Knowing that the stock market is overpriced does not mean that it is about to fall. If markets rose when they were cheap and fell when they were expensive, they would not be volatile. Without this volatility, they would not give high returns. After a long bull market everyone knows about the high returns, but the associated volatility is not forgotten so much as deprived of its terrors. Volatility makes equity investment dangerous, but in the current turmoil it is often put forward as a reason not to sell. These comments assume that volatility means short sharp falls from which shares rebound quickly, like 1987, not serious crashes like 1929 in the US, 1972 in the UK and 1990 in Japan, when shares not only fell by two-thirds or more, but investors had to wait up to 25 years to get their money back.

The reason to worry about stock markets is that they are so overpriced, and this is the main reason to worry about the world economy. All previous bubbles have ended in tears and there is a great risk that this one will, too. When markets became similarly overpriced in 1929 (US), 1937 (US and UK), 1972 (US and UK) and 1990 (Japan), they were followed by crashes, and every crash was followed by a severe and long recession. It is usual to point to 1987 as an example of how central banks can save us from the economic consequences of crashes. We are in danger of learning the wrong lesson. Even at its peak in 1987, Wall Street was not expensive. Rapid recovery from a bout of nerves is quite different from expecting Wall Street to bounce back when it is seriously overvalued. This is simply expecting it to remain overvalued all the time, except for the occasional blip that provides a wonderful buying opportunity. This cannot be a reasonable description of stock markets. If it were, such blips would never occur.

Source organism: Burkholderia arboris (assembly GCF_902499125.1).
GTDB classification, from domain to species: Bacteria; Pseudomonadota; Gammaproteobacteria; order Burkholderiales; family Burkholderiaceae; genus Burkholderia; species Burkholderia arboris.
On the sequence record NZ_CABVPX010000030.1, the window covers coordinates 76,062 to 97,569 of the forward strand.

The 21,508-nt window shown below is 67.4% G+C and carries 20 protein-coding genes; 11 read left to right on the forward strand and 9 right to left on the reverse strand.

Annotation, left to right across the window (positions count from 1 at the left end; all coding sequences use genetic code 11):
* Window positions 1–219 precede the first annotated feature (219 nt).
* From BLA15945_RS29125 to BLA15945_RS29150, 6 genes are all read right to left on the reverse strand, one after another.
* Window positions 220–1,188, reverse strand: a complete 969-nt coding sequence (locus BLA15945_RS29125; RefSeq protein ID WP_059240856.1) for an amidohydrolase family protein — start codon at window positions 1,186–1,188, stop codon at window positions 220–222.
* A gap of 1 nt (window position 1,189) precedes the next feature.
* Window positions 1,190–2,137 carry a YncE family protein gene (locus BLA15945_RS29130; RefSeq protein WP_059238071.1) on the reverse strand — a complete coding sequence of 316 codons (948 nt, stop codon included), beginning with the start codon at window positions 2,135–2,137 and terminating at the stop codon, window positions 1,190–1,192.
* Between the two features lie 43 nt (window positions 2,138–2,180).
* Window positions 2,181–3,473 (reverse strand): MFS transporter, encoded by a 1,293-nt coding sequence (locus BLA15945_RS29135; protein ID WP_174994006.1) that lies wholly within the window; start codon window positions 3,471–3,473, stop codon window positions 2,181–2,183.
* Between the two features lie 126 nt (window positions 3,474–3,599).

The issue for those who try to time stock markets is whether the recent turmoil is a sign of serious problems or just a little local difficulty that should be ignored. There is a strong case that the problems in Asia are real and will be the trigger that brings down Wall Street. Asian countries have high savings rates and large pools of labour. They can expand the production of manufactured goods, but they cannot do the same for raw materials or services. The result is that world prices of manufactured goods should fall, relative to other prices. This has been happening, but quite slowly. As the crisis in Asia brings recessions and devaluations, the process will speed up sharply.

The troubles in Asia will thus speed up the decline in prices and cause the US trade balance to shoot up. But, as unemployment is exceptionally low, US wages will continue to rise. Rising costs and falling prices will naturally lead to falling profits and poor cash-flow. The US stock market is not only dependent on rising profits, but also on strong corporate cash flow, since companies have been buying in their own shares.

The events in Asia may seem to be marginal to the western hemisphere, but it is a well-known truism of economics that prices are determined at the margin.

Andrew Smithers is principal of Smithers & Co, an investment advisory firm.

q Hamish McRae is away.